NIO said it will continue to comply with Chinese and US laws and regulations, and strive to maintain its listing status on both the NYSE and the HKEX.
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NIO (NYSE: NIO, HKG: 9866) responded after being included on the SEC's list of Chinese companies facing possible delisting.
NIO is aware that the company had been provisionally identified by the SEC on May 4 under the Holding Foreign Companies Accountable Act (HFCAA), it said, adding that the company understands that this identification may be due to its filing of a Form 20-F for the fiscal year ending December 31, 2021.
This indicates that the SEC determined that the company used an auditor whose working papers could not be fully inspected or investigated by the Public Company Accounting Oversight Board (PCAOB) to issue the audit opinion for its financial statements for the fiscal year ended December 31, 2021, NIO's statement said.
If the SEC determines that the company has filed an annual report that includes an audit report issued by a registered public accounting firm that has not been inspected by the PCAOB for three consecutive years beginning in 2021, the SEC shall prohibit the company's stock or American Depositary Shares from trading on a national securities exchange or over-the-counter market in the United States, the statement mentioned.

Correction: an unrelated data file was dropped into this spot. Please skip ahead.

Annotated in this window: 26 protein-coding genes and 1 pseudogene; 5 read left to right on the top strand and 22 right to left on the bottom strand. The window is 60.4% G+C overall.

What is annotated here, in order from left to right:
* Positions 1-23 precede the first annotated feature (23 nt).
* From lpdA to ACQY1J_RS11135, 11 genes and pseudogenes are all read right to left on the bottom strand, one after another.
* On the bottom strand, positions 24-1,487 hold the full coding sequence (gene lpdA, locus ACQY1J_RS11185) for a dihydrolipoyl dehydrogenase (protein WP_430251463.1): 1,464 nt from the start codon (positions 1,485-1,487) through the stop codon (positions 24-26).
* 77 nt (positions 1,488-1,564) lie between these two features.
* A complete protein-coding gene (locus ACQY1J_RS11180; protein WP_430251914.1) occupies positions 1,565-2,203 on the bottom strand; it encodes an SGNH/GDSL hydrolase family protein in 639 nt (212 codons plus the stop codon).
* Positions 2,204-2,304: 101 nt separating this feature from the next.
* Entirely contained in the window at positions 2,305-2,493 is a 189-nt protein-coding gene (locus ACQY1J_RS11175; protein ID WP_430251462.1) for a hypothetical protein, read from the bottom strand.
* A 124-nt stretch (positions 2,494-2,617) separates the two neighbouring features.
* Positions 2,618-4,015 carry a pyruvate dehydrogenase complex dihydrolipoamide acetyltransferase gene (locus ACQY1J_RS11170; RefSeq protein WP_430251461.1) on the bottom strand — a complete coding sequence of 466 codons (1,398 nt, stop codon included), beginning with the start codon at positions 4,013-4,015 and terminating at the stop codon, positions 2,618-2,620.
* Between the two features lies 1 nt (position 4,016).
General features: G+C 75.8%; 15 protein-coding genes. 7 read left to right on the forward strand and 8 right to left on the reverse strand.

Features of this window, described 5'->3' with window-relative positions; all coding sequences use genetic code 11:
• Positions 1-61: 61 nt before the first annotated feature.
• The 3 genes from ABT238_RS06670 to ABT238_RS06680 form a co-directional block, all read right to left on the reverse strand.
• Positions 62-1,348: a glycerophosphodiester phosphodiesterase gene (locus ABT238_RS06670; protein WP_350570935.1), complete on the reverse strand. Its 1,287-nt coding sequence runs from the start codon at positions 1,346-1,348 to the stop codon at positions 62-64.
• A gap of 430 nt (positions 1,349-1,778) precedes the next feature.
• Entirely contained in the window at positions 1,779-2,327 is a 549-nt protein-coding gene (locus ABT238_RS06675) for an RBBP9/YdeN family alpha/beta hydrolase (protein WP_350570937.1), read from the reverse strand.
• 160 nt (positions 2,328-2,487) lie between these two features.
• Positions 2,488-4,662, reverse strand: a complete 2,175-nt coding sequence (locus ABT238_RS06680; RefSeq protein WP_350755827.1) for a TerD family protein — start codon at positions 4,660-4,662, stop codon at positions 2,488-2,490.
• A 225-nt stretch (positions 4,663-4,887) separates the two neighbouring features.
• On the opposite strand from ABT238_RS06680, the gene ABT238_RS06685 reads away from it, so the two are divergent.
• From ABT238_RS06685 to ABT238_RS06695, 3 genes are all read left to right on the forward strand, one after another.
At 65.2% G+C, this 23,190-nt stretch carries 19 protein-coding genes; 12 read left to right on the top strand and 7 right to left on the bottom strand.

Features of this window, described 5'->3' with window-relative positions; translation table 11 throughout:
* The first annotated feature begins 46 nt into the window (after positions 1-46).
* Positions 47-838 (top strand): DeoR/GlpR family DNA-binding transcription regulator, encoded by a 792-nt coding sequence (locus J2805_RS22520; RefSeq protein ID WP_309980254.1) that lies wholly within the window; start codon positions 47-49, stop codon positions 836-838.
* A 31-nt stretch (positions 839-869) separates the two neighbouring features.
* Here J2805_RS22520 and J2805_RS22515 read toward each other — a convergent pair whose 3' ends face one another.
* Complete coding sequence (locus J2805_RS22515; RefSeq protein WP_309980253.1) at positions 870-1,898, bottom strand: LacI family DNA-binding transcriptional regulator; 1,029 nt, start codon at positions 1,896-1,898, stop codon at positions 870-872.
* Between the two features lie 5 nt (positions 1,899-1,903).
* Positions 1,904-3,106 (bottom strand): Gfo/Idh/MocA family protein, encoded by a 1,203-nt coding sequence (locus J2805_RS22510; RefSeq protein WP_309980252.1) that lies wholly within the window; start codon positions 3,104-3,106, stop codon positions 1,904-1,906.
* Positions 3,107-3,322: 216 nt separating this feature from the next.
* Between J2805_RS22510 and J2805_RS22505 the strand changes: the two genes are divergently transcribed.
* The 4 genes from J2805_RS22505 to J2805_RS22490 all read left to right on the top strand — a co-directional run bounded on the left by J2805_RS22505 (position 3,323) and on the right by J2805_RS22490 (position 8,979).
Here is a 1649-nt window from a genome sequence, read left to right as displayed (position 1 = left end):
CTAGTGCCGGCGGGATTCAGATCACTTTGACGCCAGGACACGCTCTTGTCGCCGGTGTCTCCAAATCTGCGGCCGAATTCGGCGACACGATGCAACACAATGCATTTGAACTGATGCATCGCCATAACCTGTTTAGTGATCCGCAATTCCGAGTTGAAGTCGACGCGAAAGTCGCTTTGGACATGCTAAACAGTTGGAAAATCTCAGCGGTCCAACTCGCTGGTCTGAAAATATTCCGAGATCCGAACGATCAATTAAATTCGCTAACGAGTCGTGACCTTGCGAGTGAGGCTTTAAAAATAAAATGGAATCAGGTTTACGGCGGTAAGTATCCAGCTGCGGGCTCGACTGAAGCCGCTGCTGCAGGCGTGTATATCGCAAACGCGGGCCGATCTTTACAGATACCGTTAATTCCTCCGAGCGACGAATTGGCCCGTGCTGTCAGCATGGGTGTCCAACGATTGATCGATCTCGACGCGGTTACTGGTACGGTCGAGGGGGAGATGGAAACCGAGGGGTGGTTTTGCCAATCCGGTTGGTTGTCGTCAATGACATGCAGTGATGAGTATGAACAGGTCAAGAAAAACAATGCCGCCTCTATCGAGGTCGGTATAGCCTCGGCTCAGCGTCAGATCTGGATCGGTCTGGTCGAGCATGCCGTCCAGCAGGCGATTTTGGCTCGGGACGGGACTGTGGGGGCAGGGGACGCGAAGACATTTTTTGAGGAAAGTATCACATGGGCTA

NIO has been actively exploring possible solutions to protect the interests of its stakeholders, it said.
On March 10, 2022, the company completed a secondary listing of its Class A ordinary shares on the Main Board of the Hong Kong Stock Exchange, which are fully fungible with the American Depositary Shares listed on the New York Stock Exchange, NIO said.
NIO will continue to comply with applicable PRC and US laws and regulations and work to maintain its listing on the NYSE and the Hong Kong Stock Exchange in accordance with the applicable listing rules, it said.
Under the HFCAA, the SEC has the authority to delist a foreign listed company from the exchange if it fails to file the reports required by the PCAOB for three consecutive years.
The 88 companies, the sixth batch to be added to the list, have until May 25 to provide evidence to the SEC that they do not qualify for delisting. If they are unable to do so, they will be placed on a conclusive list.
Companies placed on the conclusive list will be required to file the documents required by the SEC within three years, and if they fail to do so, they will be delisted after disclosing their 2023 annual report and in early 2024.